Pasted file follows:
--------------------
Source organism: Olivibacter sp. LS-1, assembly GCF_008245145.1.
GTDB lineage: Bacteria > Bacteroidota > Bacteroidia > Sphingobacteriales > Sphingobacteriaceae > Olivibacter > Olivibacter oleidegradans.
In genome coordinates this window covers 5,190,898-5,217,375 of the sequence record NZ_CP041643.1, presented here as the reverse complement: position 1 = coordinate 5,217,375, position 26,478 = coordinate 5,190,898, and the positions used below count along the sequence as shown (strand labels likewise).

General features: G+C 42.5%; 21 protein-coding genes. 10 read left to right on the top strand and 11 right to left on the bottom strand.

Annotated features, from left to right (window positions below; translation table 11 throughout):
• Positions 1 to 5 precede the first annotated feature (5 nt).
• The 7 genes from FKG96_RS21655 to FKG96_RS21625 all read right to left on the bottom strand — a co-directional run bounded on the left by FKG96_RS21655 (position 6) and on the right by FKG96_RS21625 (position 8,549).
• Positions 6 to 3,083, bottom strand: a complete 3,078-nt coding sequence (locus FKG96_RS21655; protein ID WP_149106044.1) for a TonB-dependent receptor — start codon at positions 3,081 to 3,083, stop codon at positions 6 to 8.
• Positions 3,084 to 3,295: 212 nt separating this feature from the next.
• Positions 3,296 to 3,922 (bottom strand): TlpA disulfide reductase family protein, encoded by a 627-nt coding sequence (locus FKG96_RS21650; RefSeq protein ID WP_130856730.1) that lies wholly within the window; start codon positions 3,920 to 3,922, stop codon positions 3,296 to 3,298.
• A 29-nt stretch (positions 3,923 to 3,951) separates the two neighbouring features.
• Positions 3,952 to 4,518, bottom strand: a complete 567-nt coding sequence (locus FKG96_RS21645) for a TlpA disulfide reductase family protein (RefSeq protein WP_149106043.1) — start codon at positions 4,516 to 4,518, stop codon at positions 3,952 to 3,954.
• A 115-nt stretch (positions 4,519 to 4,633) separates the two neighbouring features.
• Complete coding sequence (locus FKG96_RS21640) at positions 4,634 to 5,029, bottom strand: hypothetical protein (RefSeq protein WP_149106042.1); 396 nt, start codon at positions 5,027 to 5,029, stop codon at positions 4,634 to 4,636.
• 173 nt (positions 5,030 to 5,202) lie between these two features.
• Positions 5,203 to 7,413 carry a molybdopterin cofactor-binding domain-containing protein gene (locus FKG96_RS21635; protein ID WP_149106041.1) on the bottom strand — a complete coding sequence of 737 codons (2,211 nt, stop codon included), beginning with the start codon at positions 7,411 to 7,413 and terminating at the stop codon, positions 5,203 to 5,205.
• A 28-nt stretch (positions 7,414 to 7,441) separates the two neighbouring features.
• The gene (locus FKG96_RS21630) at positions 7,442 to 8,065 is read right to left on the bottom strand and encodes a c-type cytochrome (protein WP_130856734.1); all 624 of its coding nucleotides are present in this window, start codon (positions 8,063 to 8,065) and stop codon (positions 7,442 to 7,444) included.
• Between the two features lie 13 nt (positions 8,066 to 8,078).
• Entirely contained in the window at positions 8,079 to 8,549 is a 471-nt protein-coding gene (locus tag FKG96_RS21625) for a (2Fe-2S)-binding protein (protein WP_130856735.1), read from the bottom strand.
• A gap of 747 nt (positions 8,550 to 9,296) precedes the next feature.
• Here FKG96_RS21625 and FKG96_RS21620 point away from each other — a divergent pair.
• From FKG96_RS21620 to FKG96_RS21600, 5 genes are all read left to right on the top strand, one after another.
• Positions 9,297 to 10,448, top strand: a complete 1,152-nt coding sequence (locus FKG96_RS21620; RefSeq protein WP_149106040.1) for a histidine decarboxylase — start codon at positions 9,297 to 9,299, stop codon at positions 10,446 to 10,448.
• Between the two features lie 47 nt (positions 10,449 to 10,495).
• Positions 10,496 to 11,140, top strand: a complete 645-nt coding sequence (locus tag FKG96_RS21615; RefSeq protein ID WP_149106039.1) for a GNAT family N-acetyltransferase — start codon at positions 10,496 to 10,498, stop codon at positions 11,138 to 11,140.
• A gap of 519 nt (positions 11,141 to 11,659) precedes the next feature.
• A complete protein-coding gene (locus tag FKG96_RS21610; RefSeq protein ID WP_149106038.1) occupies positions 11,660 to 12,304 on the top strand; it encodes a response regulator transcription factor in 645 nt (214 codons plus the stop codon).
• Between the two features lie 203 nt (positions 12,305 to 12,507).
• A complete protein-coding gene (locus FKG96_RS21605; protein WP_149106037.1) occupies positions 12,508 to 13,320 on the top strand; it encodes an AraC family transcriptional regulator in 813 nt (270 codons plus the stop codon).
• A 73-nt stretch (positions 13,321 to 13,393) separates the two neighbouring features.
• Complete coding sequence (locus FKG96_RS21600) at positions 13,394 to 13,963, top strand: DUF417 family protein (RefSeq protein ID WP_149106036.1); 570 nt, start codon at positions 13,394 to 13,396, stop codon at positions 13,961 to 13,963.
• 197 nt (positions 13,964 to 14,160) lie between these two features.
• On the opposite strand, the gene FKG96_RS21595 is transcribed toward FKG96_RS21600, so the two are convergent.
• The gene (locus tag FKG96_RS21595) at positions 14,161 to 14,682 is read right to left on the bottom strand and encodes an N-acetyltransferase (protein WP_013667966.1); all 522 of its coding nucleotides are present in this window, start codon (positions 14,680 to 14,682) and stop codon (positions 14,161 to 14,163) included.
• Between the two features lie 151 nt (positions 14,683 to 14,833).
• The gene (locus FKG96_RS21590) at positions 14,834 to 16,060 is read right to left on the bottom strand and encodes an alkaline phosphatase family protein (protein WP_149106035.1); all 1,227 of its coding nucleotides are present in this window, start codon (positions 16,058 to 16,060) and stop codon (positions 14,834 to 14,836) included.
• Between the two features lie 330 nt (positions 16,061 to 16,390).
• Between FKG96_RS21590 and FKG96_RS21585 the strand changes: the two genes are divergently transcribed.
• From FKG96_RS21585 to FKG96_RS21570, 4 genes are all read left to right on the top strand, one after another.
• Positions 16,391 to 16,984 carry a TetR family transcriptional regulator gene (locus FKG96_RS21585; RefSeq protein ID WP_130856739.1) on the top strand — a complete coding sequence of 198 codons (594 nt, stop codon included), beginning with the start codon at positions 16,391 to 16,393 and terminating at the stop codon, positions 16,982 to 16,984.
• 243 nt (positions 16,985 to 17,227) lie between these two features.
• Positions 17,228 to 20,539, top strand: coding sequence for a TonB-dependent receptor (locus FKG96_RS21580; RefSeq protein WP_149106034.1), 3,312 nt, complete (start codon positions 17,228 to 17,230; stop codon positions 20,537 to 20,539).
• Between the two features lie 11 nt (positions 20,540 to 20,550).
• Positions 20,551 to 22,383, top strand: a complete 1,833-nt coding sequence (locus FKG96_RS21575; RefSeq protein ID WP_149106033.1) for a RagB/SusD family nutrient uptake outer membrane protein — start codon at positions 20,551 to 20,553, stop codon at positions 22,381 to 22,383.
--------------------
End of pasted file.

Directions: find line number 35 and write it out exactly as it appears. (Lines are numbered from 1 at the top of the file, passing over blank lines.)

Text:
• The gene (locus tag FKG96_RS21595) at positions 14,161 to 14,682 is read right to left on the bottom strand and encodes an N-acetyltransferase (protein WP_013667966.1); all 522 of its coding nucleotides are present in this window, start codon (positions 14,680 to 14,682) and stop codon (positions 14,161 to 14,163) included.